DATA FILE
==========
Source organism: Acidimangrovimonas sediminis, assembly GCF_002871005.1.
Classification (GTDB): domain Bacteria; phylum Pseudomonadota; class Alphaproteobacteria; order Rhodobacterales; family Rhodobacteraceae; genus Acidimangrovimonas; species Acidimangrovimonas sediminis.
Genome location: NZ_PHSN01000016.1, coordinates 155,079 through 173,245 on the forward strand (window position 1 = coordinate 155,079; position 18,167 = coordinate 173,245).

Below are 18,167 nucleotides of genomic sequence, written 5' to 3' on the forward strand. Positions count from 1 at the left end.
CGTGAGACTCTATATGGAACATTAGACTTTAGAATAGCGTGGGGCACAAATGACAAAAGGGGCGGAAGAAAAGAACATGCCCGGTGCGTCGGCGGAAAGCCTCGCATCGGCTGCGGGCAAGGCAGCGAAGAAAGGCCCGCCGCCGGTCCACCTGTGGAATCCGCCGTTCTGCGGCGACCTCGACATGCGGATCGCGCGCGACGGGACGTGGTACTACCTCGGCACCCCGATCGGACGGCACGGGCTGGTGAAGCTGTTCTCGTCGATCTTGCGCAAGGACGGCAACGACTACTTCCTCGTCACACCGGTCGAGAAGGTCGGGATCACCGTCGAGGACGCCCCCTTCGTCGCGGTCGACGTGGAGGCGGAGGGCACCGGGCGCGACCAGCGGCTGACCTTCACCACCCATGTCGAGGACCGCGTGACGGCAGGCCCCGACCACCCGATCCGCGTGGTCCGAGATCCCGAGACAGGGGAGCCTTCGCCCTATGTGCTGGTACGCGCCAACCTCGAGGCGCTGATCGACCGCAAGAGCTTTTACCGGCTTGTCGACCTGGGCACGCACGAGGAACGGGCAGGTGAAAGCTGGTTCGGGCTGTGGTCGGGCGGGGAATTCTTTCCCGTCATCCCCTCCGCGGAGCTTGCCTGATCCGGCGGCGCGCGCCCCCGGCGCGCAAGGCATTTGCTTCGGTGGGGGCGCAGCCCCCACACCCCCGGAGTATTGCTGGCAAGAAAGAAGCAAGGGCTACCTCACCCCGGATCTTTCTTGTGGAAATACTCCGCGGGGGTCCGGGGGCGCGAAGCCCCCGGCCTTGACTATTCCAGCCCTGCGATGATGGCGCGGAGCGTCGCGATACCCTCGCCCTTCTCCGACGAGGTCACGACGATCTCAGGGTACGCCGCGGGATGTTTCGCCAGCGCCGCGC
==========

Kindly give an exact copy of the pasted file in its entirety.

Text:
Source organism: Acidimangrovimonas sediminis, assembly GCF_002871005.1.
Classification (GTDB): domain Bacteria; phylum Pseudomonadota; class Alphaproteobacteria; order Rhodobacterales; family Rhodobacteraceae; genus Acidimangrovimonas; species Acidimangrovimonas sediminis.
Genome location: NZ_PHSN01000016.1, coordinates 155,079 through 173,245 on the forward strand (window position 1 = coordinate 155,079; position 18,167 = coordinate 173,245).

Below are 18,167 nucleotides of genomic sequence, written 5' to 3' on the forward strand. Positions count from 1 at the left end.
CGTGAGACTCTATATGGAACATTAGACTTTAGAATAGCGTGGGGCACAAATGACAAAAGGGGCGGAAGAAAAGAACATGCCCGGTGCGTCGGCGGAAAGCCTCGCATCGGCTGCGGGCAAGGCAGCGAAGAAAGGCCCGCCGCCGGTCCACCTGTGGAATCCGCCGTTCTGCGGCGACCTCGACATGCGGATCGCGCGCGACGGGACGTGGTACTACCTCGGCACCCCGATCGGACGGCACGGGCTGGTGAAGCTGTTCTCGTCGATCTTGCGCAAGGACGGCAACGACTACTTCCTCGTCACACCGGTCGAGAAGGTCGGGATCACCGTCGAGGACGCCCCCTTCGTCGCGGTCGACGTGGAGGCGGAGGGCACCGGGCGCGACCAGCGGCTGACCTTCACCACCCATGTCGAGGACCGCGTGACGGCAGGCCCCGACCACCCGATCCGCGTGGTCCGAGATCCCGAGACAGGGGAGCCTTCGCCCTATGTGCTGGTACGCGCCAACCTCGAGGCGCTGATCGACCGCAAGAGCTTTTACCGGCTTGTCGACCTGGGCACGCACGAGGAACGGGCAGGTGAAAGCTGGTTCGGGCTGTGGTCGGGCGGGGAATTCTTTCCCGTCATCCCCTCCGCGGAGCTTGCCTGATCCGGCGGCGCGCGCCCCCGGCGCGCAAGGCATTTGCTTCGGTGGGGGCGCAGCCCCCACACCCCCGGAGTATTGCTGGCAAGAAAGAAGCAAGGGCTACCTCACCCCGGATCTTTCTTGTGGAAATACTCCGCGGGGGTCCGGGGGCGCGAAGCCCCCGGCCTTGACTATTCCAGCCCTGCGATGATGGCGCGGAGCGTCGCGATACCCTCGCCCTTCTCCGACGAGGTCACGACGATCTCAGGGTACGCCGCGGGATGTTTCGCCAGCGCCGCGC